History has not been kind to Newcastle United fans lately. The club – which hasn’t won a major trophy in over 50 years now – is currently positioned a single place from the bottom after just a few weeks into the season. With the news that Newcastle United has been acquired by the sovereign wealth fund of Saudi Arabia, fans were thrilled to see an end to billionaire Mike Ashley’s reign more than anything.
Three out of the Premier League’s 20 teams are relegated every year, which leads to decreased broadcast coverage and other revenue for each team; a prospect Newcastle was staring down the barrel of. With much of this attributed to mismanagement at the hands of Ashley himself, there’s hope the Saudis will invest in new players and potentially make the team more competitive.
Despite the fact Newcastle United hasn’t won a game all year, this £300 million (AU$558.44 million) investment is frankly a no brainer for Saudi Arabia’s Public Investment Fund. The franchise is supported by one of the strongest fanbases in England, regularly drawing crowds exceeding 50,000 to its stadium. Yasir Al Rumayyan, Head of Saudi Arabia’s Public Investment Fund, is set to become a non-executive chairman of the team.
“We are extremely proud to become the new owners of Newcastle United, one of the most famous clubs in English football,” Al Rumayyan said via statement.
“We thank the Newcastle fans for their tremendously loyal support over the years and we are excited to work together with them.”
This latest development has been in the works for a while, with Saudi Arabia’s sovereign wealth fund receiving the approval to take over Newcastle United FC from the UK’s Premier League after a year-and-a-half-long process. The final hurdle was eliminated earlier this week when Saudi Arabia agreed to lift its broadcasting ban on the Qatar-based BeIn Media Group. For context, BeIN had been a major opponent of the Newcastle takeover, claiming the Saudi ban – as well as the alleged piracy of BeIn content – was massively damage to sports rights holders.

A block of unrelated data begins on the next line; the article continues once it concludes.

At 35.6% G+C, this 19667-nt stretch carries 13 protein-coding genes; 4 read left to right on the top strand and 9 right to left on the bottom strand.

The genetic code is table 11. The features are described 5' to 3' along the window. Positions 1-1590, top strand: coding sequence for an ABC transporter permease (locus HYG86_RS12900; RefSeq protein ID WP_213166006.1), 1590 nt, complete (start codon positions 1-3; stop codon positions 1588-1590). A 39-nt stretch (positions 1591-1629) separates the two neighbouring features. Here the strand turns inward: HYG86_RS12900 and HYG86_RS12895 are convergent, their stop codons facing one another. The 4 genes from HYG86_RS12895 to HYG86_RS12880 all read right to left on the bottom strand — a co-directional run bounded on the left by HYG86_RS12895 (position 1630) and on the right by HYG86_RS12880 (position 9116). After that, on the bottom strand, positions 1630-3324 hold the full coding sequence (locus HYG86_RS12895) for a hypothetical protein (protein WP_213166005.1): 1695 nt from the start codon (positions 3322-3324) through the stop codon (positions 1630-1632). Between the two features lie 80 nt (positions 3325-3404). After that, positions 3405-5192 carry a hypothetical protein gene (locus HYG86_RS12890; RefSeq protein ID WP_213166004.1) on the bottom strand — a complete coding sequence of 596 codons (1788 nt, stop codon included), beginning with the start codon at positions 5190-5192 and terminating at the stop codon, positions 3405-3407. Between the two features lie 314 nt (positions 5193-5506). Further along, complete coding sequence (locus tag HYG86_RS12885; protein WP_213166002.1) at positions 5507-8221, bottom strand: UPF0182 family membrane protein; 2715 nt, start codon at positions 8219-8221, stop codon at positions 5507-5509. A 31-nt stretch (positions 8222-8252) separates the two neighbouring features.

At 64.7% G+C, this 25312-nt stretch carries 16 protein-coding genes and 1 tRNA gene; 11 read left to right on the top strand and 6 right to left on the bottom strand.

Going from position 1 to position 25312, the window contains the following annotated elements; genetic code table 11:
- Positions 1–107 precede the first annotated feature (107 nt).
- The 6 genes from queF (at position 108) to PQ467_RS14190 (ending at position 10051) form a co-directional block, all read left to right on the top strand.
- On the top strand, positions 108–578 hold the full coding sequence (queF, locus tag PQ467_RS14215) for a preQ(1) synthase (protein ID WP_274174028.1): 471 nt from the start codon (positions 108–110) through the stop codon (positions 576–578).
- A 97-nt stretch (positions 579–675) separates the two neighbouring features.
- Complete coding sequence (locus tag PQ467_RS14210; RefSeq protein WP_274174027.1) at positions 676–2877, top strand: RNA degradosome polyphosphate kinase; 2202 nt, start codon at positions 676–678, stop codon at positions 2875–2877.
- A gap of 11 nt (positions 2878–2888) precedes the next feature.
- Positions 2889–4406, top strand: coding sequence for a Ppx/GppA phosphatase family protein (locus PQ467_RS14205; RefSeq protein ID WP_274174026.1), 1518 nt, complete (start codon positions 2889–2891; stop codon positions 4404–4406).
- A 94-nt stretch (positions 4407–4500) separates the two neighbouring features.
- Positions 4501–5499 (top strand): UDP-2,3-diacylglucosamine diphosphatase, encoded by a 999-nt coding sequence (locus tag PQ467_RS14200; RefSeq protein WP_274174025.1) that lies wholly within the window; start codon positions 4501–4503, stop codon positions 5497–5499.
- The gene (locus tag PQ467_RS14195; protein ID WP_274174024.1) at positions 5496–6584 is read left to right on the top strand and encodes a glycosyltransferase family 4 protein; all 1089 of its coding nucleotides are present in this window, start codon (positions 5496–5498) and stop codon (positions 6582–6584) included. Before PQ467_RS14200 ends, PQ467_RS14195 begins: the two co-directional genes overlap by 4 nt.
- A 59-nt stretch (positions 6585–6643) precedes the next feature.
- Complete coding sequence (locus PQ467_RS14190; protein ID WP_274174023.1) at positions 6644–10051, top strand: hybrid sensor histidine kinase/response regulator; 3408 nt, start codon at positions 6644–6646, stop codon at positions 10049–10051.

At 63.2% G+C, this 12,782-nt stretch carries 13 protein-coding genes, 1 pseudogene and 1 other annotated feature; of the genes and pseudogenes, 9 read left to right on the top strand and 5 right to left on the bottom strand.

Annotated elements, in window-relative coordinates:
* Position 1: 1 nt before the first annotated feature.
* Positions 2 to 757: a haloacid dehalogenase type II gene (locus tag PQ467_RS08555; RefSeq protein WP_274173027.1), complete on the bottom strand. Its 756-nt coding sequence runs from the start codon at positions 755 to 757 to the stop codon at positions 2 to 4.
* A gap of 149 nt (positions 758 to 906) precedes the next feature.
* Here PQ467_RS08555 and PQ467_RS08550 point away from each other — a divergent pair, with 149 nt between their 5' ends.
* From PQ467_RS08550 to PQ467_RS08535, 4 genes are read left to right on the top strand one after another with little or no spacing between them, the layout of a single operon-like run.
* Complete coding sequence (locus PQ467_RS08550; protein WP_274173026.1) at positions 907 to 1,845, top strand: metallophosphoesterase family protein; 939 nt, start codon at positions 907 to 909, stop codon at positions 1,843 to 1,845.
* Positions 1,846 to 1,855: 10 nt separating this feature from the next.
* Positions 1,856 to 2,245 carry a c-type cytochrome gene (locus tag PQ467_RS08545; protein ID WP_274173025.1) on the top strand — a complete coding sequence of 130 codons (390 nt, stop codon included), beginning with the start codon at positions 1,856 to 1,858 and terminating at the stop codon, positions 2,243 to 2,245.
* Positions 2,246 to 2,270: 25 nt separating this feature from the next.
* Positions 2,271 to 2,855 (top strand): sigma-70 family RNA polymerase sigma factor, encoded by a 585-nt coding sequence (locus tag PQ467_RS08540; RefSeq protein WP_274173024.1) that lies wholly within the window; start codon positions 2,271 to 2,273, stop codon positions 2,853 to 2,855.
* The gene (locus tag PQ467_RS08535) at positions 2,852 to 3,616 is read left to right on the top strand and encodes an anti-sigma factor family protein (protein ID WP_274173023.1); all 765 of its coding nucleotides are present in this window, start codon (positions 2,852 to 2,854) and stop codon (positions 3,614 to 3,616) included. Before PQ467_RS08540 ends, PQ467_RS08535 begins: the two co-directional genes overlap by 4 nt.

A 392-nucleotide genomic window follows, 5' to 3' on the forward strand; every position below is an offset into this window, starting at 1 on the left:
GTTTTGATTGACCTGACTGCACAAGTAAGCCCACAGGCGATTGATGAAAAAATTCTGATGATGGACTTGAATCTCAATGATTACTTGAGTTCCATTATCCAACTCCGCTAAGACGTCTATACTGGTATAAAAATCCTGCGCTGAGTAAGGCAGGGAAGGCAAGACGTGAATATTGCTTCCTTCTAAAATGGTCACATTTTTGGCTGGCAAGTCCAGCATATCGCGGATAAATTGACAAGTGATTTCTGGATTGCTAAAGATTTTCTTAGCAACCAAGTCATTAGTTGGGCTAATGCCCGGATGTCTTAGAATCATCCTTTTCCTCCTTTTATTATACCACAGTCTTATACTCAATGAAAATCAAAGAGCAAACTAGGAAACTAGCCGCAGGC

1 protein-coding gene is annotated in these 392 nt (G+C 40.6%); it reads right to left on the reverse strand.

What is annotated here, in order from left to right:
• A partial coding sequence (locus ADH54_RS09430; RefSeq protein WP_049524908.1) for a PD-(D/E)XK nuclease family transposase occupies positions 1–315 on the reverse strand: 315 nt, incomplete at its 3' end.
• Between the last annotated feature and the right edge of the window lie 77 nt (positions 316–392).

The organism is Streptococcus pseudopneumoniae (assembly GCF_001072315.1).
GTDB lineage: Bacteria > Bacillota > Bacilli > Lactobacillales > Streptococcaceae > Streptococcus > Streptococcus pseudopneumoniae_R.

In fact, the consortium walked away from the Newcastle United negotiations back in July 2020, citing prolonged regulatory issues and the pandemic. Human rights activists that are concerned with Saudi Arabia were met with the reassurances of the Premier League of the PIF’s independence as owners, given its status as a state-owned investment fund.
“The Premier League has now received legally binding assurances that the Kingdom of Saudi Arabia will not control Newcastle United Football Club.”
While it is unclear what changes will be implemented under new ownership at this stage – with doubts already being voiced in regards to coach Steve Bruce’s future with the club – the prospect alone has renewed optimism within the fanbase that relegation has been avoided. Perhaps we’ll eventually see the Geordies and Saudis rejoice together at St James’ Park… and what a sight that’ll be.